The exceptional quality of the green lithic adornments (jade axes, beads) deposited in the large grave mounds from Brittany, France, constitute the most impressive funeral architecture of the Neolithic period in Western Europe. The highest density of callaïs jewelry occurs in the Carnac region with over 800 green beads and pendants found in 33 Neolithic sites. A research program based on the chemical analysis of archaeological artifacts and geological samples from European deposits using the...

  • The manufacturing traces of the turquoise objects and the lapidary technology from Chaco Canyon: an experimental archaeology approach (2017)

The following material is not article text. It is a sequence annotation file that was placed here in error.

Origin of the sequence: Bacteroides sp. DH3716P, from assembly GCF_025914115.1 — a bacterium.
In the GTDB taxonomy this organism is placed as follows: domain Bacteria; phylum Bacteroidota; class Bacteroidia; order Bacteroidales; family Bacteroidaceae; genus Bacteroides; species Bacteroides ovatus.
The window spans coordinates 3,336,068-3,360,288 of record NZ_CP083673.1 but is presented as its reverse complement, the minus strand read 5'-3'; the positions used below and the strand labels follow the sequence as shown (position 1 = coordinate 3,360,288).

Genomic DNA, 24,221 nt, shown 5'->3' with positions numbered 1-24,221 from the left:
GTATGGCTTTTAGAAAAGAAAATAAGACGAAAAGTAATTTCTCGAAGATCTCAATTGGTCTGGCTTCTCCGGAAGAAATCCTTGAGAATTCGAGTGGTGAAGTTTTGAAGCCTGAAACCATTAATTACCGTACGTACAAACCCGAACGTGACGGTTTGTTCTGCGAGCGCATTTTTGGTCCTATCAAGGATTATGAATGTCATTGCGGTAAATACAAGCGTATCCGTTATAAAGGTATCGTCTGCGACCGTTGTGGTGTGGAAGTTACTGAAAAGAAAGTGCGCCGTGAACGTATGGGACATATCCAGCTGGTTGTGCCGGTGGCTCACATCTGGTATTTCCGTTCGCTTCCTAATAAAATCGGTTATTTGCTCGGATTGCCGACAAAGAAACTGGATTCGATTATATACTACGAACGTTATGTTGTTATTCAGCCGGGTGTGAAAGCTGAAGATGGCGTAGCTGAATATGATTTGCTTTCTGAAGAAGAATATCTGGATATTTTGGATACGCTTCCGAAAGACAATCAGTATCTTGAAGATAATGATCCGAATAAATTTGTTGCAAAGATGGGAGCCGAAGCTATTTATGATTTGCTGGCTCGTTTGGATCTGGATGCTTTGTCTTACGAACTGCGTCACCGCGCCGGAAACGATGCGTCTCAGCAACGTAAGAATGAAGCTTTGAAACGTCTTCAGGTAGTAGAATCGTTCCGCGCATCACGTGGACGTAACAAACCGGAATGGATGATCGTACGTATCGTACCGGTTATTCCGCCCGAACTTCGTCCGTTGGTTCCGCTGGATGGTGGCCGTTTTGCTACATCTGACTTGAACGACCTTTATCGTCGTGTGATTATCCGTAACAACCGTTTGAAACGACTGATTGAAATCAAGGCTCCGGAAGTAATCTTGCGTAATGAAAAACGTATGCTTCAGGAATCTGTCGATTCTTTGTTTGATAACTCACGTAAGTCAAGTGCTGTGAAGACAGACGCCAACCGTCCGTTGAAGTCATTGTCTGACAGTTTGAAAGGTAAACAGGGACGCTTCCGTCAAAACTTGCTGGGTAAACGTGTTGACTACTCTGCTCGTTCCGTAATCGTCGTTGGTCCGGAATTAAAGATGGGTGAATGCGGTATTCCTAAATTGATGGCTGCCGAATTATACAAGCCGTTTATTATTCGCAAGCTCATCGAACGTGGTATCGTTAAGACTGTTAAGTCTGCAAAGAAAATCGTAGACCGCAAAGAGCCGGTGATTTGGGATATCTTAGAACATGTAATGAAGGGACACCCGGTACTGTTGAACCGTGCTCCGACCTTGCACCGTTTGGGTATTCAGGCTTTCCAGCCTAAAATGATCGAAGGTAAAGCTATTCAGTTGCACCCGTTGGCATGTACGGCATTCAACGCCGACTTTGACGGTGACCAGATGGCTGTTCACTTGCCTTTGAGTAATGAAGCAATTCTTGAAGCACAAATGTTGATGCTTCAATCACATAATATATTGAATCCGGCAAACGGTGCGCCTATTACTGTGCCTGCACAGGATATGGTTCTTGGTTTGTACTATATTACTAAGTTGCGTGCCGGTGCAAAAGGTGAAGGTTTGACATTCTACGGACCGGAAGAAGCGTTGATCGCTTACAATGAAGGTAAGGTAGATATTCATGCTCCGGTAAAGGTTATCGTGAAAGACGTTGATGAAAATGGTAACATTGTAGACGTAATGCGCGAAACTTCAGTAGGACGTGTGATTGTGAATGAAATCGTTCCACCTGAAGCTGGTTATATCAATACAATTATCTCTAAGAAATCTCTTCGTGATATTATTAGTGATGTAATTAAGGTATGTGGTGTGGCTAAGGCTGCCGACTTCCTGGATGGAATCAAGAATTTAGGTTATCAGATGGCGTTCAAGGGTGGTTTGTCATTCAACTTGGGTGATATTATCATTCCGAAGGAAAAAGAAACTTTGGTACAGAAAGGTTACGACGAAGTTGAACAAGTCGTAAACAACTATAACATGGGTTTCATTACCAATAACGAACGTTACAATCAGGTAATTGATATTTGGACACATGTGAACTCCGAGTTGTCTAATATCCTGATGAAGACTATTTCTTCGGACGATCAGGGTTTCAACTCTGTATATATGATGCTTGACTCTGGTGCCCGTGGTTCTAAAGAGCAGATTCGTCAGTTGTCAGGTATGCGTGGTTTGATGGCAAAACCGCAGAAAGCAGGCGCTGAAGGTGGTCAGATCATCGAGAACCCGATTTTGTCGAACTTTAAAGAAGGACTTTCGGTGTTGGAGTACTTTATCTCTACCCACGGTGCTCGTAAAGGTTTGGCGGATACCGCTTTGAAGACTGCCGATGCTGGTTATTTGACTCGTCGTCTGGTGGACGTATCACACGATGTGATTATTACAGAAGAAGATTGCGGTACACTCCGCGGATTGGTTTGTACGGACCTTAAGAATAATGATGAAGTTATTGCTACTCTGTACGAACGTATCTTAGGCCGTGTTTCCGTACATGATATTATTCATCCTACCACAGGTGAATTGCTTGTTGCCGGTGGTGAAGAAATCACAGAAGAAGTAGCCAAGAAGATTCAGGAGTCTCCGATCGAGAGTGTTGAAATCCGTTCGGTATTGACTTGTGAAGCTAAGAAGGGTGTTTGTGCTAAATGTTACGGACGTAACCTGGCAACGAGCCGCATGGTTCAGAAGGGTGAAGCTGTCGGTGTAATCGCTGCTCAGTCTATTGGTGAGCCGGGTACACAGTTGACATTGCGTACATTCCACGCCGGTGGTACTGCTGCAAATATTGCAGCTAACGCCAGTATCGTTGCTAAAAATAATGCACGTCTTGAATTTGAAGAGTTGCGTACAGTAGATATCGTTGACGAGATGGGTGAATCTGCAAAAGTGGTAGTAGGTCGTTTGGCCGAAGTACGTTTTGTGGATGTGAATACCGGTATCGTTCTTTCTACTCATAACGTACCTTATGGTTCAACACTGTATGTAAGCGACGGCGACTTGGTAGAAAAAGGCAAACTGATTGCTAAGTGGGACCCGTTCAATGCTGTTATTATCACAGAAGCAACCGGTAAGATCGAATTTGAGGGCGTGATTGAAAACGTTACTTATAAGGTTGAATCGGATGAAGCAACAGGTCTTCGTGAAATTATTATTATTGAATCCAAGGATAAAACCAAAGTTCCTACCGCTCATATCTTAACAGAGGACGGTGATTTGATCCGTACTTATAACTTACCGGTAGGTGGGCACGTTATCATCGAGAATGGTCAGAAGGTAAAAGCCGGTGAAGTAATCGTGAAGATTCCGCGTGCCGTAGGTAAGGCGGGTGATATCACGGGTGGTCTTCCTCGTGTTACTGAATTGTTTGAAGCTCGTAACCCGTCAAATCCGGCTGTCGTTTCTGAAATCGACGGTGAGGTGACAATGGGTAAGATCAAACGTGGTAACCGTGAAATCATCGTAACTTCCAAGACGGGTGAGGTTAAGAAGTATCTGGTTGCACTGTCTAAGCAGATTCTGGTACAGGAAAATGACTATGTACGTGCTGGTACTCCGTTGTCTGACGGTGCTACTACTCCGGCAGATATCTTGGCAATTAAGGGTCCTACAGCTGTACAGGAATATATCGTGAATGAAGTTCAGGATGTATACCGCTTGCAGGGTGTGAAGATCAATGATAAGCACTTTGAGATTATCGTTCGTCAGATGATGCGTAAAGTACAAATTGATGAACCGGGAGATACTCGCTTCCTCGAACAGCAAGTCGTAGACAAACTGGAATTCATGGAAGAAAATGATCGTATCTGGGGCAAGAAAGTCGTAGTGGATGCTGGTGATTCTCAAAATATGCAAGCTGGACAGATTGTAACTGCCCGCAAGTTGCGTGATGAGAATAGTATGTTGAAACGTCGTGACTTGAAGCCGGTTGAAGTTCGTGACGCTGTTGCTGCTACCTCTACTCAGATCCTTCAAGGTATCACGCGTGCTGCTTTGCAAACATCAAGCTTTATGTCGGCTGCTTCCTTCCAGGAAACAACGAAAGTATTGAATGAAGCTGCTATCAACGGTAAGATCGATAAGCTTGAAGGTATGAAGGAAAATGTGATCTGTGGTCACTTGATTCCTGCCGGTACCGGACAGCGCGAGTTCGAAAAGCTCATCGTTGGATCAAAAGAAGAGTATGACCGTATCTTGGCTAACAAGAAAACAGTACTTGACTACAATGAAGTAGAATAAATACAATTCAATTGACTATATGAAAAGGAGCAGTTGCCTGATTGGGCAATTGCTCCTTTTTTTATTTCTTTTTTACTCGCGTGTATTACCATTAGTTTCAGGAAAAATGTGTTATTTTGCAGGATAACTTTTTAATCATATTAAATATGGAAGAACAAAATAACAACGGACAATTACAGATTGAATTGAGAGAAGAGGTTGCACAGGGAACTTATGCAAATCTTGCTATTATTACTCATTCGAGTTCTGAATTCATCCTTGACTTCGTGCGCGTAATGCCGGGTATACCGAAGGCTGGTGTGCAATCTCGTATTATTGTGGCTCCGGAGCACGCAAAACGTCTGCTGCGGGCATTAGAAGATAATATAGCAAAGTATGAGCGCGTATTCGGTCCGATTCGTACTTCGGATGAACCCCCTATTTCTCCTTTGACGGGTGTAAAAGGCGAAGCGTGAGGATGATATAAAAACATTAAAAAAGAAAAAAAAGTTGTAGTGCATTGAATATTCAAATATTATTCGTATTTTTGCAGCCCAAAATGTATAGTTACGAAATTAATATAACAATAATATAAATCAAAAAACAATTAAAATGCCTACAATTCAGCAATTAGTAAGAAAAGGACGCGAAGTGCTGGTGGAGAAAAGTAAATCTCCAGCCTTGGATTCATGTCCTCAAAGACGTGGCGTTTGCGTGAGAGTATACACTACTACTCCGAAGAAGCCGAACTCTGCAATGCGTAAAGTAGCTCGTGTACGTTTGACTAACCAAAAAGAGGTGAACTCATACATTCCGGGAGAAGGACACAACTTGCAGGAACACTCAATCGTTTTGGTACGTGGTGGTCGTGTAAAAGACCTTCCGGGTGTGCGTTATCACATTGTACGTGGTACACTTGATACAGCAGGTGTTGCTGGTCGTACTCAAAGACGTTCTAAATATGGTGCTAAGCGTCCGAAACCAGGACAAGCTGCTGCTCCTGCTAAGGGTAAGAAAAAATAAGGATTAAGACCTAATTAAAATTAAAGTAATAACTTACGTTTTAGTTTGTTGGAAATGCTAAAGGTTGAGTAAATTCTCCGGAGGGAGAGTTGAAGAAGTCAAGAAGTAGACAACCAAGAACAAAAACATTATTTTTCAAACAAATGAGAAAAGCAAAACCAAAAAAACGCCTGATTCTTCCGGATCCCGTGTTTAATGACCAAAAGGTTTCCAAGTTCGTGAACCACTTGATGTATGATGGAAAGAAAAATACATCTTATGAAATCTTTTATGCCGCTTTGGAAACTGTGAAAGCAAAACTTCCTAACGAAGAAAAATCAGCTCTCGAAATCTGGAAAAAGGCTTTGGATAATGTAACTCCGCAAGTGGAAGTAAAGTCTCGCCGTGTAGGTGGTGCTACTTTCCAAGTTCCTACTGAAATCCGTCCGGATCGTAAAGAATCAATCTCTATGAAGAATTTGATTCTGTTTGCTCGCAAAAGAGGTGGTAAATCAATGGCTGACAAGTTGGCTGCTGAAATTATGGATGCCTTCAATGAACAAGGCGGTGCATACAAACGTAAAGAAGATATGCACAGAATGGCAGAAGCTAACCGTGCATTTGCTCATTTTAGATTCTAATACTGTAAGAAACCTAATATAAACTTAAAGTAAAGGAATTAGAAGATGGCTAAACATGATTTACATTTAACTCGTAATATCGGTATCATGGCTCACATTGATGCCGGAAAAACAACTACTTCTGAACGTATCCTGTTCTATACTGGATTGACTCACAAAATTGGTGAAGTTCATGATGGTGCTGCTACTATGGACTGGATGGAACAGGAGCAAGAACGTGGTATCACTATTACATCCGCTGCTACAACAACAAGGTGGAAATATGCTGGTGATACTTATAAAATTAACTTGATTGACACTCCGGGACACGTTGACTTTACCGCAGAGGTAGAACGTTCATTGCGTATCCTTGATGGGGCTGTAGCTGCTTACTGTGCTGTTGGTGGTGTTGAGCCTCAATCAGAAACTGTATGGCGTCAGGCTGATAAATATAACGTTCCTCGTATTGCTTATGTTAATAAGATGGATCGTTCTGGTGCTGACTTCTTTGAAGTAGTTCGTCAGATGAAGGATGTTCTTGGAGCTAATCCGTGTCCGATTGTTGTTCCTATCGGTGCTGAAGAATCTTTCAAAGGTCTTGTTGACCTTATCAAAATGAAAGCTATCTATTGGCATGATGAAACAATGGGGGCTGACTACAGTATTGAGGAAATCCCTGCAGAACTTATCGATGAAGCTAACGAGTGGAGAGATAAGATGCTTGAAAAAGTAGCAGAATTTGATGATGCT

DOCUMENT Citation Only Emiliano Melgar. Joan Mathien.

    There are thousands of turquoise objects found in different sites of the American Southwest, and Chaco Canyon, New Mexico, is known as one of the principal areas that concentrated most of them. Unfortunately, most of the researches about these stones had been focused on their symbolic meaning, morphology, provenance, trade and use, but very few study their manufacturing traces and the organization of their production. In this paper, we will present a technological/traceological approach to...

  • The presence and potential representation of turquoise at the Mimbres Site of Galaz (2017)
    DOCUMENT Citation Only Will Russell. Sarah Klassen. Katherine Salazar.